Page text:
Only five per cent of Windrush compensation claims settled in first year as Government bids to help victims

Charles Hymas

Fewer than five per cent of claims made by victims of the Windrush scandal have been paid compensation in the first year of the scheme, official figures show.

The Home Office said it had paid 60 people a combined total of £362,996 in the first year, although officials estimate the final total could be between £200 million and £500 million.

However, the figures show that more than 1,200 of the 1,272 claims were still outstanding by the end of March this year, although the number received by the department was decreasing each quarter since it launched.

One claimant received more than £100,000, which suggests the other 59 people who have been granted compensation will have received relatively low payouts averaging £4,400.

David Lammy, Labour’s justice spokesman, said: “Thousands of black Britons had their lives ruined by their own government in the Windrush scandal. Today we learn only 60 have received a penny of compensation. This is a gross insult.”

MPs have previously warned there is a risk of people dying before they receive compensation owed unless the Government steps up its efforts.

Home Office officials said compensation awards were complex but they were processing them as fast as possible.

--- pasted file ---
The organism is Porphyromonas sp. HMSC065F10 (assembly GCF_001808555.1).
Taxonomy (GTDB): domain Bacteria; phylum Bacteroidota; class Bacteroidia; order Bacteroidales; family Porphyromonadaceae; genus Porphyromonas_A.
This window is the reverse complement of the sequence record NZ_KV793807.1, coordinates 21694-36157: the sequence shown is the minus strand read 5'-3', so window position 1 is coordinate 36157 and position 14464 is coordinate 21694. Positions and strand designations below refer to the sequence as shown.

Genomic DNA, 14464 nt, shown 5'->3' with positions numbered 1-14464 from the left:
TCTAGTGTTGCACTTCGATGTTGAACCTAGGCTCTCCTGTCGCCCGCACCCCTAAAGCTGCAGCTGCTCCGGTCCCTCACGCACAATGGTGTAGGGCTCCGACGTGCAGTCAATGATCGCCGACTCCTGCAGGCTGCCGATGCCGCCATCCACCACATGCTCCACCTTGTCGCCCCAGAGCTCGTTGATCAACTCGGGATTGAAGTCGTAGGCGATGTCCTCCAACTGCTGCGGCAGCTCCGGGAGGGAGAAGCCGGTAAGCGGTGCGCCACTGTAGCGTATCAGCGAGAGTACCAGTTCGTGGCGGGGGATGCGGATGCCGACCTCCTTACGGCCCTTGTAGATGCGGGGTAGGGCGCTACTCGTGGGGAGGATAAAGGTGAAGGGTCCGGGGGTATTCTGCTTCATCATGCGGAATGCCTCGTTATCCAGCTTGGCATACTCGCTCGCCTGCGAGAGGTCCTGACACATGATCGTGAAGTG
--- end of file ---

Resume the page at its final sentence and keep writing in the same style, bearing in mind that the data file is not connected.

Many people who have received compensation are likely to get more because what they have been given so far is an interim payment.

It had also made offers of about  £280,000 which have yet to be accepted.

Priti Patel, the Home Secretary, said: “By listening to feedback from community leaders and those affected, we have begun to put right the wrongs caused to a generation who have contributed so much to our country.

“The Windrush Compensation Scheme has been developed to ease the burden from the unacceptable mistreatment some have faced, which is why it is so important that people continue to come forward.”

In 2018, ministers faced a furious backlash over the treatment of the Windrush generation - named after a ship that brought migrants to Britain from the Caribbean in 1948.

Commonwealth citizens who arrived before 1973 were automatically granted indefinite leave to remain. But some were later challenged over their immigration status despite living in the UK legally for decades.

An independent review later found that the Windrush scandal was "foreseeable and avoidable" and victims were let down by "systemic operational failings" at the Home Office.

Author Wendy Williams said the Government department had demonstrated "institutional ignorance and thoughtlessness" towards the issue of race and the history of the Windrush generation.

Nick Thomas-Symonds, shadow Home Secretary, said: “To have supported just 60 people after the terrible injustice so many members of the Windrush Generation suffered shows that not only are the Tories callous, they are utterly incompetent as well.”